Shortly before the Hatchers arrived, the Inglis House estate had been given to the University, and the Hatchers were invited to live there. However, they chose to live in the President’s house on campus. The twenty two room house was sufficient for the Hatcher’s needs, and they asked only that a glassed-in porch and stone terrace be added at the rear of the house. However, the interior of the house was extensively redecorated during the Hatchers’ tenure.
The President’s House during the Hatcher years
The living room in the President’s House during the Hatchers’ era
The Flemings came to Michigan from the University of Wisconsin where Robben Fleming had served as chancellor. Sally Fleming noted in her oral history that after her
Robben and Sally Fleming
husband had been selected as the next president of Michigan, she was visited in Wisconsin by Virginia Denham, the University decorator, to check their furniture and to see what could be used in the President’s House and what would be needed. “And when we first came to see the House, it was quite an experience, because the place was much larger than anything either of us had ever lived in and we were wondering how in the world we were ever going to make this huge place into a home.”
The President’s House during the Fleming years
Virginia worked with Sally to choose furniture, paint, wallpaper, drapery, decorations, china, silverware and all of the things that are needed to run a home and a place for entertaining University guests. Sally Fleming tried to make the President’s House more of a home by using conversation areas in each room to make the large house seem more cozy.
The twelve-story Hatcher Graduate Library was constructed right behind the President’s House during the Fleming’s tenure. About ten feet of the back yard was taken up for about three years while the large structural pieces were erected and the building took shape.
The Hatcher Library looming behind the President’s House
Allan Smith served as Interim President during the time between the Flemings and the Shapiros. Smith had been on the Michigan Law faculty for many years, serving as dean of the Law School and Provost. The Smiths initially decided to remain in their own home since the assignment was only for one year. However, they soon found that they were spending so much of their time at the President’s House planning and hosting events that they finally had no choice but to move in. Since the Flemings had taken their personal possessions, there was no furniture in many of the rooms, no decorative items, dishes, serving pieces, and other items necessary to run the house. There was one full time staff person who cleaned and answered the phone. When catering for an event was needed, the staff from Inglis House was used.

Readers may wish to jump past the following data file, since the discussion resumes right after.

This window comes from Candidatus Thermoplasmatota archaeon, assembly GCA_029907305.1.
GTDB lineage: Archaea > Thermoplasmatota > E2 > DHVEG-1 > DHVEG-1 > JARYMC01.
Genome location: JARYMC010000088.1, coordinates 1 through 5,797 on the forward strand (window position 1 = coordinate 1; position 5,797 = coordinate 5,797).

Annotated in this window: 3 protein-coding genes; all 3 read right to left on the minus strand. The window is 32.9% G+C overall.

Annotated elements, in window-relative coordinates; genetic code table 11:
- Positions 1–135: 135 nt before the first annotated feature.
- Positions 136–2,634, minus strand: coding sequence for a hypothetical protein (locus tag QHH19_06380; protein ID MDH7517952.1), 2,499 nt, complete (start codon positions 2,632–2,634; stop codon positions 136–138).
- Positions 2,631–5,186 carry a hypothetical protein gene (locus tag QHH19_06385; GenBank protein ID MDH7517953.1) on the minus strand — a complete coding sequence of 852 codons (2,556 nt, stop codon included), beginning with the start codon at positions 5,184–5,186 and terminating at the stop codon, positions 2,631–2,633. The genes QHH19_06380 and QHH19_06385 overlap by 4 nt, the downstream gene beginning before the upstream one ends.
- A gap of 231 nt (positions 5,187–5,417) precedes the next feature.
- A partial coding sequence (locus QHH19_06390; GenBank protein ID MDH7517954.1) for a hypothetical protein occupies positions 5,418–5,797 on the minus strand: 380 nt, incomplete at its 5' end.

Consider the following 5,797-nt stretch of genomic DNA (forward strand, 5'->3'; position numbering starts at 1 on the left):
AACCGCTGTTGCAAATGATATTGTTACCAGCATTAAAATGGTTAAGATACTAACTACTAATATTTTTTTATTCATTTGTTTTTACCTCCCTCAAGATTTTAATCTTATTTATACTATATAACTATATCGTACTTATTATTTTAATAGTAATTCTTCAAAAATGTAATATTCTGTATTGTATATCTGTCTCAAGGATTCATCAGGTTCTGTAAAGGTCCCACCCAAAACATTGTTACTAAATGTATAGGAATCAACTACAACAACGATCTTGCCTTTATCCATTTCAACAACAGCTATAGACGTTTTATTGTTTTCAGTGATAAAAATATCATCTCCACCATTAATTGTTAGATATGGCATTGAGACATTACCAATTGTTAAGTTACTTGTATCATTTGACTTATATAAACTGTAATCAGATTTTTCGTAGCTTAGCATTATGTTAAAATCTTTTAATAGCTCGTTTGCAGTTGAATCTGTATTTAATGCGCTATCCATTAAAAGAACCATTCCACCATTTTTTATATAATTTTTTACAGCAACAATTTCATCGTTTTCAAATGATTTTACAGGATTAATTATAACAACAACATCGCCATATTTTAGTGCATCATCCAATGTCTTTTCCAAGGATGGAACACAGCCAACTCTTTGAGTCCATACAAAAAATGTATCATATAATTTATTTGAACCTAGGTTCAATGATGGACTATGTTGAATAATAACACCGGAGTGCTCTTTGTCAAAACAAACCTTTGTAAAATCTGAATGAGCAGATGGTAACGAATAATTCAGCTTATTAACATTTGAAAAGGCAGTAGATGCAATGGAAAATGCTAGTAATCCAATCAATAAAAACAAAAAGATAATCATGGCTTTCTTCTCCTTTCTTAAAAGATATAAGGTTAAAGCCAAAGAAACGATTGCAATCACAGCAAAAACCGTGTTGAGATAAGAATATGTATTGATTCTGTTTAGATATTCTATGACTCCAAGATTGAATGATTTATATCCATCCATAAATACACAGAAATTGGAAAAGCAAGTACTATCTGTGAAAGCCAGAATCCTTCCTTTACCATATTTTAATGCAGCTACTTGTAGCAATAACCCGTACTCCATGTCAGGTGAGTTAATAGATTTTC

Allan and Alene Smith
Harold Shapiro was named president in 1980. The Shapiros had lived in Ann Arbor for many years on Hill Street. Harold Shapiro was a professor of Economics, Chair of that department, and Provost. Vivian Shapiro was a professor in the School of Social Work. The Shapiro family moved into the President’s House on December 13, 1980. The Shapiros had four daughters, two living at home. Talking about the move, Vivian recalled in her oral history “And the children were not very happy about the move, and they simply did not want to deal with it, so I packed up their stuff and each of their bedrooms got the boxes of their things.”
Harold and Vivian Shapiro and family
With the help of Virginia Denham, all of the Shapiro’s furniture was moved over to furnish the upstairs of the President’s House and to fill in the downstairs. The house was left essentially intact. The carpets and drapes remained. The only changes were to replace the old wallpaper in the dining room which was very old and reupholster the dining room chairs. Some changes were also made in the master bedroom since pictures had been removed from the walls and some painting was necessary.